4. I think W had the “Texan swagger” that so many latched onto. I think he had more charisma than Daniels although, as to W’s presentation, his press conferences were painful to watch when he had to come up with his own responses. Was W exciting? No, but he could at least hold an audience of his own party.

    I also think W’s second win in 2004 was not necessarily based on his charisma but rather on the state of the war on terrorism. We had just gone into Iraq in March 2003, and I think the public was skeptical of changing horses in the middle of the stream. Kerry did not lose by much.

    In the limited view of the audience during Daniels’ presentation, it looked many of them were bored. I will give him the fact though that it was late, and the crowd was probably ready to leave.

  5. Tim Zank says:

    “In the limited view of the audience during Daniels’ presentation, it looked many of them were bored. I will give him the fact though that it was late, and the crowd was probably ready to leave.”

    Keep in mind, CPAC audiences aren’t even close to being representative of the majority of voters that will turn out in 2012, the audience is stacked with Paulnutz.

    All I’m saying is, there are lot of voices out there, and there is lot of time before it boils down to 2 candidates. Early prognosticating is always fun, but rarely accurate.

  6. Jim says:

    Hello Charlotte! Hi there Tim!

    Is it possible you are both correct?

    Mitch Daniels strikes me as the sort of Republican who will animate primary voters in New England or on the west coast. These are still relatively conservative folks, especially on fiscal issues. And his “crush organized labor” and gut the “gubmint schools” screeds will sit well with them. Too, they’ll like his tendency to back away from the invective and irrational polemics of the religious right. Not that Daniels can be classified as a Jack Javits liberal, by any means. Hell, I’m not sure he’d even fit with Gerry Ford. (Sadly, that wing of a once-great party seems gone for good.) But in saying, several times, he things the GOP needs to take a step back from hot button social issues, he does two things —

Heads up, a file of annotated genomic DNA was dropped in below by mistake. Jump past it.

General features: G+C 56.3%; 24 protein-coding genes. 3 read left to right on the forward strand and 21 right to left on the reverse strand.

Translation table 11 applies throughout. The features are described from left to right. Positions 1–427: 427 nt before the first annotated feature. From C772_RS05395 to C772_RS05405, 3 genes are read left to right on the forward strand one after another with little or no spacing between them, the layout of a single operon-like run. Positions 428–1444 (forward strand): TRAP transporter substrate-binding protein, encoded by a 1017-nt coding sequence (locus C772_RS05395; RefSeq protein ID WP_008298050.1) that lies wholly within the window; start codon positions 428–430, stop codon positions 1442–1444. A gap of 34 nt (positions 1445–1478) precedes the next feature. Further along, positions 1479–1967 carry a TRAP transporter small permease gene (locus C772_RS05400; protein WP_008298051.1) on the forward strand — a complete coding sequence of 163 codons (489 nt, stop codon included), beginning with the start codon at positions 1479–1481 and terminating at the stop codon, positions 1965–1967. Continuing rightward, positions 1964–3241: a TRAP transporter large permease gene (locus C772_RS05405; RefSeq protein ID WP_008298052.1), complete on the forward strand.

1. He probably ticks off a lot of Republican primary voters in places like Iowa and South Carolina. (Though watch what he says about ethanol and how much he brings it up as Iowa approaches. His status as a corn belt Governor could help him, particularly if Pawlenty opts NOT to run.) Even so, don’t expect him to win these all-important, early states.

    2. He probably does quite well in New Hampshire, presuming a decent warchest.

    So whither Mitch? A lot will depend on how well he plays the game The Decider played so well. The old shuck and jive is hardly unfamiliar. If Mitch can persuade primary voters he’s a true conservative…and then persuade general election voters he didn’t really mean ALL that…then he’s good to go.

    Of course, we Democrats can sit on our high horse (or donkey, if you prefer) and pretend we don’t know what that’s all about. But we do. Our guy did the same thing. He’s a liberal in the primary (at least in most states) and in the general, not so much. Turns out, at least in my view, the President has proven to be the corporatist and compromiser of the general election. Would that it were not so. And there you have it. Cheers!


  7. Mark Andrews says:

    I remember when Mitch said during his 2nd run foe Govenor that this was the last election he was doing.HMMMM And didn’t Gore win the 2000 election by 300,000 votes?
    I would love to see Daniels run at least we would see some Mid-West sensibilties brought into the fray.